• Saraf did not take the attacks lying down and retaliated with allegations against Luthra, and the names of a prominent businessman and a multinational bank were dropped,
  • Luthra, who hosted the Zoom call, responded and rebutted some of the allegations in detail (including apparently making a call to a client to rebut such allegation, right there on the Zoom call), and
  • the call finally ended with Luthra promising to come up with a solution to everyone’s problems and questions soon.

Much more than that happened but at the same time, in short, not much more either and importantly, no real substantive discussion about the future or equity distribution at the firm actually took place.

But worse, many of the fee-earners who had not been privy to recent discussions within the partnership were left in a state of confusion after the gloves had come off in the fight between the two senior equity partners, who had generally presented a united front until now.

The question on many lips and minds afterwards was: can L&L Partners even continue as one firm after this?

We have examined several possibilities.

We have reached out to both Luthra and Saraf but neither has responded with a comment at the time of publication.

Background: The pre-existing partnership deed

As we had reported in our story last week the (legal) crux of the disagreement between Luthra and Saraf comes down to the partnership deed they had entered into around 1999.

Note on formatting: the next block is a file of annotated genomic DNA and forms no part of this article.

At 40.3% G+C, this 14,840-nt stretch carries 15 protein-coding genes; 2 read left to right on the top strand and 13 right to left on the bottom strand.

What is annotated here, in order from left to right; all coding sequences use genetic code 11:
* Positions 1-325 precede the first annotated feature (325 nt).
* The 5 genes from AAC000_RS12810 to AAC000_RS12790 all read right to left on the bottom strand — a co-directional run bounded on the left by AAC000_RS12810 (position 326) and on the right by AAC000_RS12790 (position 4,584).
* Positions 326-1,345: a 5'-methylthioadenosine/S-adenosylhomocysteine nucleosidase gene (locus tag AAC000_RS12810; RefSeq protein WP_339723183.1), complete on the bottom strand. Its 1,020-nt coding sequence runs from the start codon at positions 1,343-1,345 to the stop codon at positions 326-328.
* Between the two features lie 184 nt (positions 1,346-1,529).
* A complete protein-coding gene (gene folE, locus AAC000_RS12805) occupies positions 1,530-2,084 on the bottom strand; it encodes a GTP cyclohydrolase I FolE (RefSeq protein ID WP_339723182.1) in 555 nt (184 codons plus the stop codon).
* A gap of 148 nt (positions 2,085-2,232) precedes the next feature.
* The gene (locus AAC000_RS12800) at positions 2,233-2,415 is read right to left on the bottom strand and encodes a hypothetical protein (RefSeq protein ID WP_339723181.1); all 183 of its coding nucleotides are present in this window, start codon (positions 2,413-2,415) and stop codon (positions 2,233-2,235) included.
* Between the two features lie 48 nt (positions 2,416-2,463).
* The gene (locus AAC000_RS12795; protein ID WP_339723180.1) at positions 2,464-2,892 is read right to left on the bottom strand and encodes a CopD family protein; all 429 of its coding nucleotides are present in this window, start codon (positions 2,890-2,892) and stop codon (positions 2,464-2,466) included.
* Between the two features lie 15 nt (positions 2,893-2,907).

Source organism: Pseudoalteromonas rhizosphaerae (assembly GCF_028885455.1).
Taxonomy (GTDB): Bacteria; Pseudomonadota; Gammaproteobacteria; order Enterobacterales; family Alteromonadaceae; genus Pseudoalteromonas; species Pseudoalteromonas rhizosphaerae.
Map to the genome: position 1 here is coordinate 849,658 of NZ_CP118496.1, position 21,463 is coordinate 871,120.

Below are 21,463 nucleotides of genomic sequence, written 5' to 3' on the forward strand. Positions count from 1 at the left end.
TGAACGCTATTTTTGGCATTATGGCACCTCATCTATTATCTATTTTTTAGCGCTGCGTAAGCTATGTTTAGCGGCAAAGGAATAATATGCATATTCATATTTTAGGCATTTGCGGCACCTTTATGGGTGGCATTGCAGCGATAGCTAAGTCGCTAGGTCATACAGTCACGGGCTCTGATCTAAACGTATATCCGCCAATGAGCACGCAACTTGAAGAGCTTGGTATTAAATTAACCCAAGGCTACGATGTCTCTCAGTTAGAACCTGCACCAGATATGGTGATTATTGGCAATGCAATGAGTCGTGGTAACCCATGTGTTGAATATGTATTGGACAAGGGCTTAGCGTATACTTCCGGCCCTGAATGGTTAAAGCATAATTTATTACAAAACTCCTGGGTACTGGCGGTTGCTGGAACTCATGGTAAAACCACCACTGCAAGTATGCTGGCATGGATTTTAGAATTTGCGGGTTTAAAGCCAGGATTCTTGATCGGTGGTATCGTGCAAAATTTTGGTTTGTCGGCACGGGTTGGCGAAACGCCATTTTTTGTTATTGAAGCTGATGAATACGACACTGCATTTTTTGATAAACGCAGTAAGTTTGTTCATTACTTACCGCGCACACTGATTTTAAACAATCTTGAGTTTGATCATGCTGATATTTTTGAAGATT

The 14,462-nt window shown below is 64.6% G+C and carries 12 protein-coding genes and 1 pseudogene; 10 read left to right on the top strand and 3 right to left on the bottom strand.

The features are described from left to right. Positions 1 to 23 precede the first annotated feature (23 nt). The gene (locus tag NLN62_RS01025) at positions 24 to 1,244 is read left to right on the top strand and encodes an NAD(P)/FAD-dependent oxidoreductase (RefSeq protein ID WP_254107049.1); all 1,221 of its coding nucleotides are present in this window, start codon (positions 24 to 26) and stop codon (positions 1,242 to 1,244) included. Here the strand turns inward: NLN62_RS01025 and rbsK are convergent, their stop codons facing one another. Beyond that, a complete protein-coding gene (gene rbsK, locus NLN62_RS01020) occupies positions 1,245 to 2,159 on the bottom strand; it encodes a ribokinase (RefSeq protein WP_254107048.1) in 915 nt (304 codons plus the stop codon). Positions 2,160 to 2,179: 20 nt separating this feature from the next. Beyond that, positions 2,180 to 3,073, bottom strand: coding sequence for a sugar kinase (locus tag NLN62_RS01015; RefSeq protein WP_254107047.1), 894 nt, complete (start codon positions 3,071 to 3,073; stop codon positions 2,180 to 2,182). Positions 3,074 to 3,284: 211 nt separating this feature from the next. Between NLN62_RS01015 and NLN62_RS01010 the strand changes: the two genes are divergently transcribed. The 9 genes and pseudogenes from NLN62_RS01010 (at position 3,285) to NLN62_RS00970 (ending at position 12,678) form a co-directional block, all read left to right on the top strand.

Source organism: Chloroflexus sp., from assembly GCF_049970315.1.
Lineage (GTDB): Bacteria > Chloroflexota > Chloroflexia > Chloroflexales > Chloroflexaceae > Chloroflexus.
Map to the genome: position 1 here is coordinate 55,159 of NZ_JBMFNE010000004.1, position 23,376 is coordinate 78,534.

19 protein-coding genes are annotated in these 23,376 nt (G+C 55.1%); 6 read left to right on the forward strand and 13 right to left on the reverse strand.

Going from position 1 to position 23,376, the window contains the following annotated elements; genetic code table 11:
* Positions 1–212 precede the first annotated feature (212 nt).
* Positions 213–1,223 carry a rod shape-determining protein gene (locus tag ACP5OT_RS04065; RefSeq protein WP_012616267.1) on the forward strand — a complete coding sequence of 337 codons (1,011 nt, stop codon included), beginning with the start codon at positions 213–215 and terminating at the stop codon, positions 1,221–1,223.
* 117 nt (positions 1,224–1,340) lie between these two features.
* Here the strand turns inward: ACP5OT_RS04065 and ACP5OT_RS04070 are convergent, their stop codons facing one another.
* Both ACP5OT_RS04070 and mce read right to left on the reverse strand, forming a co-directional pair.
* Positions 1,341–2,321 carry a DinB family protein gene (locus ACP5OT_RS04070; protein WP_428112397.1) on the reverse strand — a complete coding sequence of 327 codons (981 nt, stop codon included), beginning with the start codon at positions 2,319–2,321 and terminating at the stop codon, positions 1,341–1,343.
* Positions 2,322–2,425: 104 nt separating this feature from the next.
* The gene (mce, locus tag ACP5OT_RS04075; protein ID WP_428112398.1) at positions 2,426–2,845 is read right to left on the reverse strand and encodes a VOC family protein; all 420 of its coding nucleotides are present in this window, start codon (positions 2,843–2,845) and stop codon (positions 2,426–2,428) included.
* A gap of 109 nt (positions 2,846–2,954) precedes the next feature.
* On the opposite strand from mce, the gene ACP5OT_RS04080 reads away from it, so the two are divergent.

That deed had been circulated amongst all the partners during the months-long discussions about how (and whether) equity at the firm should be opened up.

According to that old partnership deed, as amended at least once, Luthra holds 66.6% of equity, while Saraf holds 33.4%.

The deed also covers a whole range of other issues between them, including retirement age (80 in the case of Luthra), the inheritance of Luthra’s equity by his family, if he should pass away before retirement, and under which circumstances each side could leave the partnership.

Option 1: No irretrievable breakdown

To many, yesterday’s call was evidence of an irretrievable breakdown of relations between Luthra and Saraf, which would make it very hard for them to jointly run the law firm as they had for more than two decades.

Whether rapprochement between them is still possible is very much a question of fact and one that no one will really know the answer to right now.

But in case they do make up on a personal level, there are two options.